Monday, November 26, 2012

The Glorification of Busy

A few weeks ago we spent an entire Saturday raking and bagging leaves with the kids.  It was hard work but it made me happy.  It was simple.  While we were working I found a snake. I caught it for the kids and they were so excited.  They radiated pure joy and have been talking about that snake for days.

I saw a quote the other day that stated simply, "Stop the Glorification of Busy!"  I love it.  It seems like lately I can never find the time for anything and when there is a quiet moment, I am so exhausted that I cannot enjoy it.  When I get together with friends we seem to only be able to talk about all of the things we have to do. It is almost like a competition-whichever mom is the busiest must be the best.  Truthfully, it is a competition I don't really want to win. 
 At the beginning of the new school year, I was sad to see the boys go, especially Nash who started Kindergarten, but excited for all the time I would get to spend with Harley.  I volunteered to be a room mom for both boys, a grade level treasurer, and head of the staff appreciation committee. Two days later I was called as Primary President and reminded that the primary program was not written yet and only six weeks away.  Scott volunteered to coach 2 soccer teams, while spending a lot of time on the road. Atley's homework load in his advanced placement classes require at least 2 hours of homework per night and of course there is cub scouts and Harley's preschool co-op.  Life is crazy-wonderful but crazy.  The quality time I wanted to spend with Harley mostly takes place in the car going from one meeting to the next.  I hardly have time to read her a story. I keep asking myself, how can I simplify. Laundry needs to be done, the house needs to be cleaned, meals need to be cooked, shopping needs to happen and the kids occasionally need TLC. Yet, I am so frazzled most days that I am a short, impatient, screaming mad-woman.  I guess amidst all of the chaos over the last few months, I realized that the best mom's are not the moms who are on every committee at school, but the moms who have more than a few spare moments for their children. They have a healthy perspective of what is and isn't important. I am still working on that.  An apostle of our church Elder Dieter Uchtdorf said the following. 

One of the characteristics of modern life seems to be that we are moving at an ever-increasing rate, regardless of turbulence or obstacles.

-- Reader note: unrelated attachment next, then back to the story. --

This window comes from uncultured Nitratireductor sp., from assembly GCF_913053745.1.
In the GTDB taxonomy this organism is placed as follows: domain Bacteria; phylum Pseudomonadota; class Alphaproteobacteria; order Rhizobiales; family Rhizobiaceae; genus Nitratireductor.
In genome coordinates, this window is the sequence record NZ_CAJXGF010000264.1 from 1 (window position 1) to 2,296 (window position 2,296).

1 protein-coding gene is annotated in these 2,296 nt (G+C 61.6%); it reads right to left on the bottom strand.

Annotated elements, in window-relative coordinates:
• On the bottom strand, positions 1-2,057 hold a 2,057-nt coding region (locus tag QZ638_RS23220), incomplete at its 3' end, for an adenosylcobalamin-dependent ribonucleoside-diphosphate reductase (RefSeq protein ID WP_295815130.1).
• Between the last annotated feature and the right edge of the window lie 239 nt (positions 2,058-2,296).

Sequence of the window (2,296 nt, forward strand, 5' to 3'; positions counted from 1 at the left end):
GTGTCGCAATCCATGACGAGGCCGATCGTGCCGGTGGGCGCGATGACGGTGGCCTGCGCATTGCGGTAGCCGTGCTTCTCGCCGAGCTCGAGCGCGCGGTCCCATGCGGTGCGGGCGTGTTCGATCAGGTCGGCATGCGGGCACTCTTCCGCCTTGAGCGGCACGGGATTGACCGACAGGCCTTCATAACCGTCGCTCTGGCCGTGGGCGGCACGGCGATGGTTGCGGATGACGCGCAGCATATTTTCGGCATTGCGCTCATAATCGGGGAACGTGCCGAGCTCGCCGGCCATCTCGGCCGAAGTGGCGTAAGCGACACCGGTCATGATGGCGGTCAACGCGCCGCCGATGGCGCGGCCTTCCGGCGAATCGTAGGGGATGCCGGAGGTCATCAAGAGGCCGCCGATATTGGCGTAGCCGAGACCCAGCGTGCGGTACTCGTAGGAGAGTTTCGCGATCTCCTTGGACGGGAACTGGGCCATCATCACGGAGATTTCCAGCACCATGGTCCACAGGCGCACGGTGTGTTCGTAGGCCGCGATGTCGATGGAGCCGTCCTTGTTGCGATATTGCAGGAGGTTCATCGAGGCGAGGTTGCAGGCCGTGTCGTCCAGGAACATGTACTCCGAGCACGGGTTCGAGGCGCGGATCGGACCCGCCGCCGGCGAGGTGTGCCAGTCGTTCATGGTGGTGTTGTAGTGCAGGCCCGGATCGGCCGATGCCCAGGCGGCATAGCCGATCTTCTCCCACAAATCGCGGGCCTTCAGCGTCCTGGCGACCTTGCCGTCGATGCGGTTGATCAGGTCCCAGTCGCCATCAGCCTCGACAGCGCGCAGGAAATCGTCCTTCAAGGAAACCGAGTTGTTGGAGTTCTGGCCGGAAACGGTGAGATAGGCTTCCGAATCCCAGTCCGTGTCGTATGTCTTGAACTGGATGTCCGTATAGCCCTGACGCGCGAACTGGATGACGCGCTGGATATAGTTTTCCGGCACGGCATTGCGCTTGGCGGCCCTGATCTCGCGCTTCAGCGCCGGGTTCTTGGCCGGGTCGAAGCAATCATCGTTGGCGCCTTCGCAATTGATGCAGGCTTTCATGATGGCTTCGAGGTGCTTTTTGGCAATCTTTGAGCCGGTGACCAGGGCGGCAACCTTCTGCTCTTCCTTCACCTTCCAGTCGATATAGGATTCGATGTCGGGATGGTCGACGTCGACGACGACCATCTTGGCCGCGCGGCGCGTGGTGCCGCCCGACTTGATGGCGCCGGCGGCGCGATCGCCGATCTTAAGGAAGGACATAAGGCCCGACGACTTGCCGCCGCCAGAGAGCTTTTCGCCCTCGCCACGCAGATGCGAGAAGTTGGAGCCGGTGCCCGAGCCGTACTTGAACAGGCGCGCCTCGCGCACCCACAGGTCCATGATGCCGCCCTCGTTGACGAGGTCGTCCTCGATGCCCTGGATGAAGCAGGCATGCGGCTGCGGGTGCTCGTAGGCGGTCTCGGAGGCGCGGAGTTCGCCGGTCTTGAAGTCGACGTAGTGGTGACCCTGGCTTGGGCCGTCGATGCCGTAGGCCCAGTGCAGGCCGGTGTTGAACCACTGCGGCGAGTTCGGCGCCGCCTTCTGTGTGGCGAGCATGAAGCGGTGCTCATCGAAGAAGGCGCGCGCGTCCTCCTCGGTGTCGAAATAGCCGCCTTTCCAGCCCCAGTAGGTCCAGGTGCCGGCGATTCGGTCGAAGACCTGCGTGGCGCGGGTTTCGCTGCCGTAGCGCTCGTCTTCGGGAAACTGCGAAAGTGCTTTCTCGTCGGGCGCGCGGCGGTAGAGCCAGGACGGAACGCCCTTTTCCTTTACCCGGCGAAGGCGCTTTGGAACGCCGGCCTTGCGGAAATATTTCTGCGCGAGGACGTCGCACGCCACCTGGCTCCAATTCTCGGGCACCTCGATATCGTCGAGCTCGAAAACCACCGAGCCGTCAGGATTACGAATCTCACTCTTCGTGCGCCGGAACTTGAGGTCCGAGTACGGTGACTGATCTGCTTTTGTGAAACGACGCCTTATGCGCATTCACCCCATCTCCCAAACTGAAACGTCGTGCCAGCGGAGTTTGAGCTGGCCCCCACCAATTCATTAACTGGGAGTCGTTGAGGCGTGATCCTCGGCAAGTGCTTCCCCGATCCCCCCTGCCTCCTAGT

Let’s be honest; it’s rather easy to be busy. We all can think up a list of tasks that will overwhelm our schedules. Some might even think that their self-worth depends on the length of their to-do list. They flood the open spaces in their time with lists of meetings and minutia—even during times of stress and fatigue. Because they unnecessarily complicate their lives, they often feel increased frustration, diminished joy, and too little sense of meaning in their lives.It is said that any virtue when taken to an extreme can become a vice. Overscheduling our days would certainly qualify for this. There comes a point where milestones can become millstones and ambitions, albatrosses around our necks...My dear brothers and sisters, we would do well to slow down a little, proceed at the optimum speed for our circumstances, focus on the significant, lift up our eyes, and truly see the things that matter most. Let us be mindful of the foundational precepts our Heavenly Father has given to His children that will establish the basis of a rich and fruitful mortal life with promises of eternal happiness. They will teach us to do “all these things … in wisdom and order; for it is not requisite that [we] should run faster than [we have] strength. [But] it is expedient that [we] should be diligent, [and] thereby … win the prize.” 7Brothers and sisters, diligently doing the things that matter most will lead us to the Savior of the world. That is why “we talk of Christ, we rejoice in Christ, we preach of Christ, we prophesy of Christ, … that [we] may know to what source [we] may look for a remission of [our] sins.” 8 In the complexity, confusion, and rush of modern living, this is the “more excellent way.” 9
Elder Uchtdorf then encourages us to evaluate our relationship with first, our Heavenly Father, then our families, next our fellowman, and then ourselves.  If any of these relationships are struggling than perhaps we should reevaluate our priorities. For me, all of those relationships need some work. As I was thinking about how to simplify I came across the picture of the kids and the snake.  We were not at Disneyworld. We were not spending a bunch of money.  I hadn't planned the moment for weeks, rather it happened when we were simply spending time together working as a family and it was real happiness. Maybe it is that simple-work hard and be happy at home together.

1 comment:

G&G said...

Amen girl, I think you are right on, harder than it sounds though. Love you